The input of digital media is the advantage for the content producer. All they need to provide is one high quality copy of the product with appropriate descriptions of the content. After that the system within the Digital Media Exchange assigns the appropriate coding to the file to indicate who it originated from and when and then proceeds to transcode multiple copies in multiple formats – each with its own unique code to identify it.

Within a Digital Media Exchange advertisers can choose the individual files, categories, user profiles, genres, etc. they wish to market to and upload appropriate branding to go with the formats and different market segments can get the same content with different branding, also diffent market regions can get different products targetted at the same demographic.

The digital media buyer can browse the Digital Media Exchange online and choose both file format and branding they would like on their output. If they would like to brand the file with their own specific identity then that facility also exists. So they can have the choice of:












This leads to a world where content producers and broadcasters stop thinking in terms of units sold or ratings achieved and more in terms of relationships formed.

Content producers target specific broadcasters for their market reach. Broadcasters deliver specific content to specific channels for specific market segments. People become fans of certain programmes/genres and they place a certain value on a programme based on the channel they receive it. These are the relationships that exist already between the various parties in the entertainment chain. These relationships get measured currently by specific metrics and these metrics give a value to a distribution chain.

By allowing users to store content centrally, the broadcaster becoming the facilitator of access to that content and the content producer being the primary source for renewal or upgrading of that content then you begin to build a new ecosystem that allows digital files to become unique as they begin to have a value that comes from the relationships.

This may not be to everyone’s liking – or people may want more immediate results – but if you begin to accept the realities of digital distribution then you recognise the need to think and act differently!

My starter for 10….

Did a quick list off the top of my head (for a discussion at work) of where to start to get a flavour of the technical online discussion.

My starter for 10….

BPI and it’s websleights

BPI’s “Adults you know it’s wrong !” websleight:

BPI’s “Teenagers you know it’s wrong!” websleight:

BPI’s “Toddler’s you know it’s wrong!” websleight:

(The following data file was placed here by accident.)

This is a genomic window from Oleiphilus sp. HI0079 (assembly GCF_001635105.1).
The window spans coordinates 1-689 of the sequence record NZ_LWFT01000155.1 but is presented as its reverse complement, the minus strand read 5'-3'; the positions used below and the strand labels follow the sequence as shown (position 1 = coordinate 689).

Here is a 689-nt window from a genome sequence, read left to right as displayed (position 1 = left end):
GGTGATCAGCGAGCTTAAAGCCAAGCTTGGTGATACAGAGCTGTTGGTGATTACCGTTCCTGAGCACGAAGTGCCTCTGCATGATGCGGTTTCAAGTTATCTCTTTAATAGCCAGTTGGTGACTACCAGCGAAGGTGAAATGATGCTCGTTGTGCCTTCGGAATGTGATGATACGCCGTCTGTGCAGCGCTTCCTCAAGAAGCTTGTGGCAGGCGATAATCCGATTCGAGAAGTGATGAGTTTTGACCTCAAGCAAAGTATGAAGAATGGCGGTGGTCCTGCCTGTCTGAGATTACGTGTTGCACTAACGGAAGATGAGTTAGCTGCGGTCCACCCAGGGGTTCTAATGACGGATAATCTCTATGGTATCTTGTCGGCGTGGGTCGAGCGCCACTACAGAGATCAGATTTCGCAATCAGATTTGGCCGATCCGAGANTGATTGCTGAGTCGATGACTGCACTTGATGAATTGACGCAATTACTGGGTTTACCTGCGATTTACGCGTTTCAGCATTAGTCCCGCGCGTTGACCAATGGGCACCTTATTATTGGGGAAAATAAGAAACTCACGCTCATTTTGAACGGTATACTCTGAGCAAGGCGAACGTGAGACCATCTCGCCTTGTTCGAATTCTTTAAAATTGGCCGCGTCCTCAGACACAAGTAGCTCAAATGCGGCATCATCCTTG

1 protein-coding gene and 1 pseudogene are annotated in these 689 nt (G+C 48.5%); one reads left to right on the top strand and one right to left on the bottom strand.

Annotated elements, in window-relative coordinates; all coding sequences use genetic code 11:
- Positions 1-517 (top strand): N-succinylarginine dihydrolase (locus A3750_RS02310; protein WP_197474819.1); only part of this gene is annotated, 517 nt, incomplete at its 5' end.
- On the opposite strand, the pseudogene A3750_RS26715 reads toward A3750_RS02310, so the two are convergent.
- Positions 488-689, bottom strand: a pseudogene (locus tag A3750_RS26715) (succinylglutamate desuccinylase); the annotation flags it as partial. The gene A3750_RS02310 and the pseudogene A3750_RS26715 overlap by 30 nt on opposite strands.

The title of the article says it all.

Big labels are f*cked, and DRM is dead

A Business Model for the Digital Age – Part IV

Digital technologies have lowered the barriers to entry, and barriers of access, to content. Consumer is Content Creator is Distributor is Medium. A new opportunity has been born.

The market to produce and also to consume has been reshaped. People are becoming more used to having the opportunity to have an input, both into the community around and the feedback loop surrounding the content.

All Entertainment industry output is scatter gun – but only a percentage of it gets watched/read and then it becomes disposable – but now with a digital format, digital distribution, digital platform and digital cognoscenti the content can have a new lifespan/shelflife.

With this comes a new business model, new approach to rights, new approach to commissioning and new approach to royalties. This will not make a silk purse from a sow’s ear – in the end the market will still decide what works – it just means there will be more room for more voices and more tastes.

The key to enabling any of this is to open a two-way channel between the content creator and the customer. The customer can become part of the creative process as well and being able to reward them for this input is important.

Locking your content down and treating the consumer as a passive object to be handed the final product is anathema to the digital age. Be brave and build alliances with the consumer – the rewards are there for those who embrace this new approach.

A Business Model for the Digital Age – Part III

The question facing the Entertainment industry is quite simple –  lock down content through DRM and punish everyone by default or keep content free from a technical restriction and punish those infringing on a corporate scale.

Just because you technologically can doesn’t necessarily mean you should. Technically you can seek to enforce proper speed limits  – and save lives – by getting into the engine in every car, but just try it! People accept a certain element of control, with speed limits and speed cameras, but it would be considered an assault on personal freedom to take the ultimate decision from the person behind the wheel. And this is with real lives and real consequences.